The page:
Shannon Vreeland won Team USA’s first medal of the day in the women’s 200 freestyle. She lead the final by a half second, touching the wall with a time of 1:58.38. Wang Shijia of China was the only other swimmer to break 1:59. She earned the silver medal with her time of 1:58.89.

Martina De Memme of Italy was the bronze medalist with her time of 1:59.14. She held off Leah Smith (USA), out-touching her at the wall. Smith finished fourth with her time of 1:59.26.

Aya Takano (JPN) finished in fifth, leading Ellen Fullerton (AUS), Alina Weber (GER), and Miyamoto Yasuko (JPN). The entire group finished fifth through eighth and all posted 2:00’s.

Men’s 200 Backstroke – FINALS

American swimmer Jacob Pebley won the men’s 200 backstroke, swimming the fourth fastest time in the world this year. With his time of 1:56.29, he is now the fastest American performer of the season.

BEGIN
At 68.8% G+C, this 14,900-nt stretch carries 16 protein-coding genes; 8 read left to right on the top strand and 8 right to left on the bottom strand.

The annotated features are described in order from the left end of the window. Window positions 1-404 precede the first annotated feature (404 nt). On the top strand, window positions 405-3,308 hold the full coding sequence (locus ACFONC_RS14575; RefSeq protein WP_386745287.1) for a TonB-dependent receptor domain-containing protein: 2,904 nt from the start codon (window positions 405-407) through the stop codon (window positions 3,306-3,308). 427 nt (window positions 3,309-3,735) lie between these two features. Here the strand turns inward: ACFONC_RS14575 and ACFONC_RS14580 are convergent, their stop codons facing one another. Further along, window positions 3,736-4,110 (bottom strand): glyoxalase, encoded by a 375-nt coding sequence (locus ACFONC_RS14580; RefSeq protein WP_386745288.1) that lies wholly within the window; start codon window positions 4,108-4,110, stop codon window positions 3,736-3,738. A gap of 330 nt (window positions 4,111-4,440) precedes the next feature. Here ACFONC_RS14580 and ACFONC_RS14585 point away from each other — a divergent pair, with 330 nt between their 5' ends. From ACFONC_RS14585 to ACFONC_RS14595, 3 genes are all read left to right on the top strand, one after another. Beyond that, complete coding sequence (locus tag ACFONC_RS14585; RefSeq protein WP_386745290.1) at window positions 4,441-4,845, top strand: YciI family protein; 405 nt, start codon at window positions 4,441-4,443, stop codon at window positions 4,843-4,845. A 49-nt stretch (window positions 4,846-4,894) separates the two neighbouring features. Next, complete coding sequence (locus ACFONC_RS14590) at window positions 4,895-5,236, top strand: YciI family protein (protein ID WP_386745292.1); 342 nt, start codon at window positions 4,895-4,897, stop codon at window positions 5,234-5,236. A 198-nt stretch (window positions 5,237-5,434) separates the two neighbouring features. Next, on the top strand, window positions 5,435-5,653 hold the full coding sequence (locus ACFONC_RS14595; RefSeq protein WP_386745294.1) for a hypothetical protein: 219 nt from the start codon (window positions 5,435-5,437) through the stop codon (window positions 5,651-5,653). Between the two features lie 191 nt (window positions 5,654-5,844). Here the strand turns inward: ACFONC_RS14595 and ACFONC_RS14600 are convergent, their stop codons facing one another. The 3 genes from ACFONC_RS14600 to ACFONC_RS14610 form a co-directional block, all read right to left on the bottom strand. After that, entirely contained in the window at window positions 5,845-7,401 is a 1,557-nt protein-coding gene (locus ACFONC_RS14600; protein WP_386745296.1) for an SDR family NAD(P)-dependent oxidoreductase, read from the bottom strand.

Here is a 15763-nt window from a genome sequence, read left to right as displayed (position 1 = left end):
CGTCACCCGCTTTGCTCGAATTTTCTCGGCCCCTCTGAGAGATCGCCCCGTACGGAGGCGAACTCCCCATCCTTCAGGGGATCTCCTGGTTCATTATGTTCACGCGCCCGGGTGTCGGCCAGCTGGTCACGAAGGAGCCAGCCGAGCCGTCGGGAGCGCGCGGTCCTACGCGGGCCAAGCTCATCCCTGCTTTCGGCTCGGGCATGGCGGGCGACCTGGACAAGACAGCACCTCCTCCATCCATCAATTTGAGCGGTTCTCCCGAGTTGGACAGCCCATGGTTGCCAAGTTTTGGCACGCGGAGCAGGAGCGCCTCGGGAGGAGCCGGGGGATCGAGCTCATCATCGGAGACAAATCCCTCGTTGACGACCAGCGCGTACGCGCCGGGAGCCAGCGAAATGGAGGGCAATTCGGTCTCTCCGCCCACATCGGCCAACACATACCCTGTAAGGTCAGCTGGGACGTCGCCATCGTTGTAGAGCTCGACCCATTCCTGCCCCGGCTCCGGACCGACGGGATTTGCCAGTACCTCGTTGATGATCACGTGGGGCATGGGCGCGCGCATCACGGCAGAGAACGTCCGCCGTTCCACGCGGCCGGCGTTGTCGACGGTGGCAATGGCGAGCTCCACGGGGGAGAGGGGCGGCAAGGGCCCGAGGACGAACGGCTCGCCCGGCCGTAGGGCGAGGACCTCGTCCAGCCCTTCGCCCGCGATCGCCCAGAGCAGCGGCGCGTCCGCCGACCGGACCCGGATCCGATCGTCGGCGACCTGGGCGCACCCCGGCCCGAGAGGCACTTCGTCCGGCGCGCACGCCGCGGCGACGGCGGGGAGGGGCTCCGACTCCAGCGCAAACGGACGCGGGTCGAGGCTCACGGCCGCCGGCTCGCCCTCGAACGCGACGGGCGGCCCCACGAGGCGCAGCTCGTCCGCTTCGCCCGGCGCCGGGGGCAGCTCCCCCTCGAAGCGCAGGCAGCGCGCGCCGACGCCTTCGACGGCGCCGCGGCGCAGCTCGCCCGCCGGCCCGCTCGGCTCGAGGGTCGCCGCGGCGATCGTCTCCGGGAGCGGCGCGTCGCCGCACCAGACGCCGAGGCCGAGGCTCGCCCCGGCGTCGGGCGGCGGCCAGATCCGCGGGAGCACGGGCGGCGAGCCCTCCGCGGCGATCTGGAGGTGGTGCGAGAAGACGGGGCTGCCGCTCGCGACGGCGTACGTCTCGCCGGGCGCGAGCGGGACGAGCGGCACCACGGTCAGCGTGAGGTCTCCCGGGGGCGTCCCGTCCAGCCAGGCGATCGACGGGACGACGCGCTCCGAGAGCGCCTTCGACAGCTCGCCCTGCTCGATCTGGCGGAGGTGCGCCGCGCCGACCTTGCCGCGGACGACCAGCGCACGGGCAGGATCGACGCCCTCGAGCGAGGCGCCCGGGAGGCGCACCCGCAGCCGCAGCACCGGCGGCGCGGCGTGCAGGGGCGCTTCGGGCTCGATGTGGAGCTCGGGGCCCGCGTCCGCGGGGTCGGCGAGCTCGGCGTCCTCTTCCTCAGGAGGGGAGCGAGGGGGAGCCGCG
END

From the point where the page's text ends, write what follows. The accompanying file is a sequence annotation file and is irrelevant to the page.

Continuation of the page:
2014-2015 LCM Men 200 Back

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The silver medal was won by Japanese swimmer, Sunama Keita. He finished second with his time of 1:57.50, holding off the bronze medalist, Andrei Shabasov (RUS), who finished third at 1:57.68.

Christopher Ciccarese narrowly missed the podium after posting a final time of 1:57.83, only .15 seconds behind the bronze medalist.

There was a gap before the next group finished. Joe Patching of Great Britain lead in Giorgio Gaetani (ITA) and Connor Green (USA). Patching posted the fifth fastest time of 1:59.52 while Gaetani finished sixth in 2:00.07 and Green was seventh in 2:00.23.

Krzysztof Morawski (POL) finished in eighth place at 2:02.11,

Men’s 50 Freestyle – Semifinals

American sprinter Paul Powers will be the top seed heading into finals after winning the second semifinal heat with a time of 22.18. The second semi-final heat was much faster that the first. The top six swimmers from heat two qualified for finals, while only the top two from the first heat qualified.